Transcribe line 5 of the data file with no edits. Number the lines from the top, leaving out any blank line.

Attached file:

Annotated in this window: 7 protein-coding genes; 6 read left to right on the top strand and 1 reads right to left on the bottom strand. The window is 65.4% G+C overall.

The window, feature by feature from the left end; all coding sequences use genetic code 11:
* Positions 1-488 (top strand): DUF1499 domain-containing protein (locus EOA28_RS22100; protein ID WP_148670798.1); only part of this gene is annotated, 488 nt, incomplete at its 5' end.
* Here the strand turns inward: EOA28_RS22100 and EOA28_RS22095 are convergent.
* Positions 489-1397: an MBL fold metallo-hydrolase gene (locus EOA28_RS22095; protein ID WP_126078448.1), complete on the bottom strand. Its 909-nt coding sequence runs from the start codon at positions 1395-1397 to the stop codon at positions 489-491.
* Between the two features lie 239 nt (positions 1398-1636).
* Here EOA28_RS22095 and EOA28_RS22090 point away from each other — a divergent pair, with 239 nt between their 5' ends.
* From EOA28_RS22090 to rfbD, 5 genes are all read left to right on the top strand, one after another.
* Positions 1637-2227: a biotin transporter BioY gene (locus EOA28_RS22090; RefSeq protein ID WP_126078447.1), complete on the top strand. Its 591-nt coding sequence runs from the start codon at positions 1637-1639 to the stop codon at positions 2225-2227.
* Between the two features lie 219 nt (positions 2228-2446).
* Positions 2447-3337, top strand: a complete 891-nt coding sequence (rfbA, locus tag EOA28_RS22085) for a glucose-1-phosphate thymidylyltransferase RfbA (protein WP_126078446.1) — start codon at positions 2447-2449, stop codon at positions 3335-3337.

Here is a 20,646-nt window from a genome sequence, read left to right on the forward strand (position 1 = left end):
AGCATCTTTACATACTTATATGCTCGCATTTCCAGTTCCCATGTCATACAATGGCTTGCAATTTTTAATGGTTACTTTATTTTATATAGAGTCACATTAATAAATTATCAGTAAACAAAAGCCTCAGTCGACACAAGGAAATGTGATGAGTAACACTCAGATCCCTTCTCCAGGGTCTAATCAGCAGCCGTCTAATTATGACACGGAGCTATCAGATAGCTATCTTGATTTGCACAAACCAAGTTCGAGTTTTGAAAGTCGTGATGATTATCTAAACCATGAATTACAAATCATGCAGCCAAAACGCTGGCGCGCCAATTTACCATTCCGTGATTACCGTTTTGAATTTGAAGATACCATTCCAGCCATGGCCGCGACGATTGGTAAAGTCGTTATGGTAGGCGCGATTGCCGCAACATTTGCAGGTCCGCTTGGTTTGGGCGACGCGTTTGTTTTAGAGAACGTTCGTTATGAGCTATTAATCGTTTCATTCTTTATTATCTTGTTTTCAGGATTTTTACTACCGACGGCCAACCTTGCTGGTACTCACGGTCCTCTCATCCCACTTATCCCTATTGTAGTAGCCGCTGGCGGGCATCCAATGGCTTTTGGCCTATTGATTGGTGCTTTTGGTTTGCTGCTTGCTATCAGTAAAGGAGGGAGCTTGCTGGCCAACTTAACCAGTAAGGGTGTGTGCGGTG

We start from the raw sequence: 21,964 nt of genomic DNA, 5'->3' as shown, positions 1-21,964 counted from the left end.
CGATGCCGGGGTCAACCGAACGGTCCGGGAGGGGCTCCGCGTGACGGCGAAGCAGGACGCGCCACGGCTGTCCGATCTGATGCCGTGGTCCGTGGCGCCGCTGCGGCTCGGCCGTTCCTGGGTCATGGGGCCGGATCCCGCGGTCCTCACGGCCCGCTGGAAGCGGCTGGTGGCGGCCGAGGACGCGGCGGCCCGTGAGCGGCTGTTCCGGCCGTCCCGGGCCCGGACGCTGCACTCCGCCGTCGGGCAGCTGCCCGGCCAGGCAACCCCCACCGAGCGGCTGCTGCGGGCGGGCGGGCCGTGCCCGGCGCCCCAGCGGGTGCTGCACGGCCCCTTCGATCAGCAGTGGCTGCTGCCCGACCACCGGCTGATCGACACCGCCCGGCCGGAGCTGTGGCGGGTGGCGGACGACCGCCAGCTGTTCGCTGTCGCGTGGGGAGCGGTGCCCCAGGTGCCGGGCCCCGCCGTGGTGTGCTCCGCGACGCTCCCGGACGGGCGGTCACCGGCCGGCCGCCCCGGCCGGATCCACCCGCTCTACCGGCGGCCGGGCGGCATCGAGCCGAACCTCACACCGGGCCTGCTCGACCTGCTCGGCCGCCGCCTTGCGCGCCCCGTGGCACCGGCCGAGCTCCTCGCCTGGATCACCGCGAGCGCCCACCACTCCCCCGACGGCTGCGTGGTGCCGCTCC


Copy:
* Positions 489-1397: an MBL fold metallo-hydrolase gene (locus EOA28_RS22095; protein ID WP_126078448.1), complete on the bottom strand. Its 909-nt coding sequence runs from the start codon at positions 1395-1397 to the stop codon at positions 489-491.